Any shocked patient (i.e. low blood pressure) should be moved into the resuscitation area of the emergency department or admitted to a high-dependancy unit (HDU)/intensive treatment unit (ITU). Patients should be considered for thrombolysis therapy as per local guidelines.
The management of haemodynamically stable patients depends on their level of risk, which is dependent on their pulmonary embolism severity index (PESI) score and any objective evidence of right heart strain.
The are a numerous agents that can be used as anticoagulation in PE.
The choice of anticoagulation includes low molecular weight heparin (LMWH), direct oral-acting anticoagulants (DOAC), unfractionated heparin (UFH), and warfarin. Before confirmation of PE, LWMH is typically used as the empirical anticoagulant of choice.
Example choices of anticoagulation in PE (as per NICE 2020 guidelines - NG 158):
*NOTE: If starting warfarin, must have two consecutive INR readings >2.0 before stopping LMWH (termed bridging therapy)
Thrombolysis refers to the use of recombinant tissue plasminogen activator (tPA), which is a fibrinolytic drug that breaks down clots. This is most commonly administered systemically (i.e. intravenous) but can be locally administered using a catheter device by an interventional radiologist.
Thrombolysis should be a senior-led decision and the patient should be in a high level of care (e.g. Resus/ITU). After excluding contraindications to thrombolysis, the indications include:
Patients are advised to continue anticoagulation for a minimum period of three months.
Beyond three months (3-6 months for active cancer), the duration of therapy depends on whether the PE was provoked or unprovoked, the location of the PE, bleeding risk and whether the underlying risk factor has been removed. Patients should be referred to a specialist anticoagulation clinic and the risk/benefit of continuing, stopping or changing therapy discussed.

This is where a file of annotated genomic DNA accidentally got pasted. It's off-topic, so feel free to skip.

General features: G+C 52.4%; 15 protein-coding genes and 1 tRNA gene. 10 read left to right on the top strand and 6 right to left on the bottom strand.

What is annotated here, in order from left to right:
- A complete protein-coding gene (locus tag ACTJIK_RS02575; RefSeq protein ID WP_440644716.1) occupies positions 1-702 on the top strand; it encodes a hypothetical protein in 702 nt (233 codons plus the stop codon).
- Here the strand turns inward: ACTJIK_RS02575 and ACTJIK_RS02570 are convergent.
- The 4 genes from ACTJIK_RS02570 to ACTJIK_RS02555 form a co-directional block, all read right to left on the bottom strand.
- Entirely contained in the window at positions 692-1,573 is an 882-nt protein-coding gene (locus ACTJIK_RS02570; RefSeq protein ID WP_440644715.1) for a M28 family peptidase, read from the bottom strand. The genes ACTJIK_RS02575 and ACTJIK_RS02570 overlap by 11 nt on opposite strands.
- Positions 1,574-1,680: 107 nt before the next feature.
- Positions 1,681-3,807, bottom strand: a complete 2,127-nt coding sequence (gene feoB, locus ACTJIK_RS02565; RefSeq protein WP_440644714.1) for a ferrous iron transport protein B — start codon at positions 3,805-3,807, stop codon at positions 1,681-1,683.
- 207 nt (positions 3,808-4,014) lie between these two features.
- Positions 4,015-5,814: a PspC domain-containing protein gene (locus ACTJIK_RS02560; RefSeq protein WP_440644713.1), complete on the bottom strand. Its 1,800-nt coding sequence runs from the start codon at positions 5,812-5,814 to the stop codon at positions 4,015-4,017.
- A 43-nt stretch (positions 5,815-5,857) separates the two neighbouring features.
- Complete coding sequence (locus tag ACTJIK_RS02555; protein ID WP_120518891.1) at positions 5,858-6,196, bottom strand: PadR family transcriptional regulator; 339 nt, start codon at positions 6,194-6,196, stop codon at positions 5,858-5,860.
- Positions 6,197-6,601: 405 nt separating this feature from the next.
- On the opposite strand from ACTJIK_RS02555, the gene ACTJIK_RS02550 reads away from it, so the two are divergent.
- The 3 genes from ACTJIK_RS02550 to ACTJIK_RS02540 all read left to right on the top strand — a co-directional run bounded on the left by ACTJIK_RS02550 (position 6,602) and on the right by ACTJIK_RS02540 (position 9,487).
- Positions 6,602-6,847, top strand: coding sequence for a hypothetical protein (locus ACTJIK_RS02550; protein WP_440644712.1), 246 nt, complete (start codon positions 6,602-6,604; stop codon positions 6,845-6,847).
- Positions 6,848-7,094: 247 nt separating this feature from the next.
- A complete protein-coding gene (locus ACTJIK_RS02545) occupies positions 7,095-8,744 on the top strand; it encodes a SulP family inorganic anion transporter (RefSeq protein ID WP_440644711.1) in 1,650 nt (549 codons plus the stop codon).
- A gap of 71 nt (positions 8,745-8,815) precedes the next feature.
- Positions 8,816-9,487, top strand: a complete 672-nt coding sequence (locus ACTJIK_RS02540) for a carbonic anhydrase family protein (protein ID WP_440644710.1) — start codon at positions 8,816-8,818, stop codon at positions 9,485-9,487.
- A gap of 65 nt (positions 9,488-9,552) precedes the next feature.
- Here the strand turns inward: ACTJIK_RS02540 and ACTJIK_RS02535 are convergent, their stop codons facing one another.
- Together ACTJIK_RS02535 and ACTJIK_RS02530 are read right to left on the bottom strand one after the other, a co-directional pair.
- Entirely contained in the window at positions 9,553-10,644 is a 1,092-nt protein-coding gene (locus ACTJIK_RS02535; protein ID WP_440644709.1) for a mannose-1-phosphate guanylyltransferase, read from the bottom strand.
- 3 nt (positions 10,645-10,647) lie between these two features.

In patients with an unprovoked PE, it is important to consider an underlying cause (e.g. inherited thrombophilia, cancer).
*NOTE: Some anticoagulants can interfere with the tests carried out for thrombophilia so ideally need to be completed once off treatment.
This is a prognostic scoring system that is useful to determine the appropriateness of outpatient versus inpatient management.
The score is composed of 11 variables. Summation of these gives a total score that categorises patients into 5 risk groups with an estimated 30-day mortality.
Those 'very low risk' or 'low risk' have a small overall risk of mortality and can be considered for outpatient management. The score should only be applied after PE has been confirmed on imaging. This is because patients may have a clinically significant PE despite low PESI score.
PE is still a major cause of morbidity and mortality.
PE with haemodynamic instability (i.e. Massive PE) is associated with high mortality (~20%) even in treated patients. PE is also one of the main direct causes of maternal death in pregnancy.
Long-term, PE may lead to chronic thromboembolic pulmonary hypertension (CTEPH) and associated right-sided heart failure. Factors associated with this complication are inadequate anticoagulation, large or residual thrombi and recurrent disease.